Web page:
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Chinese Seal

Chinese Seal


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Chinese seals

When foreigners negotiate, or register in certain areas of China, they may be surprised at Chinese' special fondness and preference for seals. To Chinese, seals are an art of deep cultural roots, which combines the essence of both calligraphy and engraving and inspires generations to study, to appreciate and to collect.

It is believed that seals came out as early as 8,000 years ago after our ancestors could make pottery wares and had private property. They were assumed to make marks on their own possessions to prevent theft. When the first dynasty was established, the king began to use seals to empower and to show lordly credits. Only the king's special seal was then called 'Xi', which represented the highest authority. The first emperor of China, Qin Shi Huang, had his 'Xi' made out of the invaluable and beautiful jade 'Heshi Bi'.

Then followed the local governments who needed seals for similar function. Simultaneously private seals were carved in a variety of auspicious characters and vivid animal patterns. Gradually the sphragistics came into being. Now many collectors' favorites are of that kind.

The heyday of seal history was during the Ming (1368-1644) and Qing (1644-1911) Dynasties when the feudal arts flourished. As wash paintings thrived, artists stamped their seal on the 'xuan,' a special kind of high quality paper used for painted scrolls in order to identify themselves and to add interest. Various sects of carving were erected by noted seal cutting sculptors.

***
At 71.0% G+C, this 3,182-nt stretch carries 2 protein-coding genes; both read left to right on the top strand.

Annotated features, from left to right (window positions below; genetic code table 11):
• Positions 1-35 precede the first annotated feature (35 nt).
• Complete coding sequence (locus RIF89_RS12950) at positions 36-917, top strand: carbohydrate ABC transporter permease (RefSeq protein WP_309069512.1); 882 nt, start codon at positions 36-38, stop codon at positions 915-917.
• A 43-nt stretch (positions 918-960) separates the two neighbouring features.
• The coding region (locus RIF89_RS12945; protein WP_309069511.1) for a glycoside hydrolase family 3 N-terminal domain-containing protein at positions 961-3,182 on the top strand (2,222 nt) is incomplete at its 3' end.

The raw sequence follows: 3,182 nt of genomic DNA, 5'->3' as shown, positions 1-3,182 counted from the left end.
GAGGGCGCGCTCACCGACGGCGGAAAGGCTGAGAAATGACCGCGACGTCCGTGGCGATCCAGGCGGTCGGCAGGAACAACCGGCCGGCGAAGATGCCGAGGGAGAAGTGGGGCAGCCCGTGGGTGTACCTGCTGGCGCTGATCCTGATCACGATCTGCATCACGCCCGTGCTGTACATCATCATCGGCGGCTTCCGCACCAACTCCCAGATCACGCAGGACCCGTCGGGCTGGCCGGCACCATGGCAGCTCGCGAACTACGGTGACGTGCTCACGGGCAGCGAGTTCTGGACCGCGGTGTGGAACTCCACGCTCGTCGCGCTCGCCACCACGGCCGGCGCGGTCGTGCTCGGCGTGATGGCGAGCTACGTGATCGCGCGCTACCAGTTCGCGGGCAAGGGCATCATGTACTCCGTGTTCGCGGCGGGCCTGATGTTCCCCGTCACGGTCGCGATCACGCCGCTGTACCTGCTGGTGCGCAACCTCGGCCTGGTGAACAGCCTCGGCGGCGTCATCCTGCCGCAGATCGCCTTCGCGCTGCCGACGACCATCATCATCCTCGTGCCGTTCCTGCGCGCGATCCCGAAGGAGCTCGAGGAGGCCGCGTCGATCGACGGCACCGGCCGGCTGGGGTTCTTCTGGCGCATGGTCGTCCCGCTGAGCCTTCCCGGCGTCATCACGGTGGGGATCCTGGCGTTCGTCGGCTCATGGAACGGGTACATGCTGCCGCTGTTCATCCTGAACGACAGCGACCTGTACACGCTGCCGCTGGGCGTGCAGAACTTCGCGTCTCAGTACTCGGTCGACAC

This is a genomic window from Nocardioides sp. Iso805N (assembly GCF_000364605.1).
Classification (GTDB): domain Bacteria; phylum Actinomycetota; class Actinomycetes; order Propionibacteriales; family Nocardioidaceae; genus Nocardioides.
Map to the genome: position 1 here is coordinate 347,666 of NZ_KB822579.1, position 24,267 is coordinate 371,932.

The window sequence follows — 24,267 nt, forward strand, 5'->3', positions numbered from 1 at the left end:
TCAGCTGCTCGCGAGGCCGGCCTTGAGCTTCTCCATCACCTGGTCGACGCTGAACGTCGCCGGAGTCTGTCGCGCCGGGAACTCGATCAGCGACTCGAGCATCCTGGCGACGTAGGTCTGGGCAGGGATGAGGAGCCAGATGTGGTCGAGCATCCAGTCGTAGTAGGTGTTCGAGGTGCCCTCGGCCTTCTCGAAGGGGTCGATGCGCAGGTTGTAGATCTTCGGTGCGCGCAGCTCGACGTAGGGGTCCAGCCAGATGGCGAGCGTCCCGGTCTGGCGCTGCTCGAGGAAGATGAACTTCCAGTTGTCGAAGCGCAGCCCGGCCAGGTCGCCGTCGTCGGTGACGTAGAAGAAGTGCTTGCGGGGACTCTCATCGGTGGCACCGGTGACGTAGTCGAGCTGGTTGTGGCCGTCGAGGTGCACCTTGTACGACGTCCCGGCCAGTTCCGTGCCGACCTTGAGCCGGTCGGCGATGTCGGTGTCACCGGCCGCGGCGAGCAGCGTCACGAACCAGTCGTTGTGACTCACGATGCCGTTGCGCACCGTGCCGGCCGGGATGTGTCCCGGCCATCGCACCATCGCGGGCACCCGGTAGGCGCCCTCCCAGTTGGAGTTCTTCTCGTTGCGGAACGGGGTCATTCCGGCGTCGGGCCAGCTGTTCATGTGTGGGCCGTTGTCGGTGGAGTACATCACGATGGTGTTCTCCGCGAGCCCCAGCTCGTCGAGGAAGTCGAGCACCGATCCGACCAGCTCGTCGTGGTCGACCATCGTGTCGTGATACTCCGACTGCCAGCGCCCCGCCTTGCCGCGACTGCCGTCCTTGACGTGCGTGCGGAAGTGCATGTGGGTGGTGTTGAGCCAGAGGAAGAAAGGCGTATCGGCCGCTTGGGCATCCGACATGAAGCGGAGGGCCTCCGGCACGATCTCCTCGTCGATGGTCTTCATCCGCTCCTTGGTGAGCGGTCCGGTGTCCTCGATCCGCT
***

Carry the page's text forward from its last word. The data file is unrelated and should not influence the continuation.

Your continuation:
The title, "Father of Seal Engraving" definitely belongs to Wen Peng, the son of Wen Zhenming, one of China's most famous calligraphers and painters. The charm of Wen Peng's engraving lay in the dainty mellowness of the cut and the elegant, flying characters. Although a master of his craft, what makes him the 'Father of Seal Engraving' was his ingenuity in introducing a longer lasting more durable material for seals. One day, the story goes, Wen Peng met an old man selling stones for women's headdress. The man was having a difficult time selling the stones; potential buyers had all proposed unreasonably low prices. When Wen Peng saw the stones, it suddenly occurred to him that they could be used as seals. He bought the stones at a high price, helping the old man out of his predicament. When he returned home, he cut the stones with great strength, producing the most delicate of seals. The first stone seal emerged. Until that time, seals had been made of bronze or pottery.

Another noted seal engraver was He Zhen of the late Ming Dynasty. He used the graver steadily and neatly with strength and vigor, and the curves of each character were quite clear and harmonious. His works stopped the vogue of affectation and influenced the engravers of the Qing Dynasty.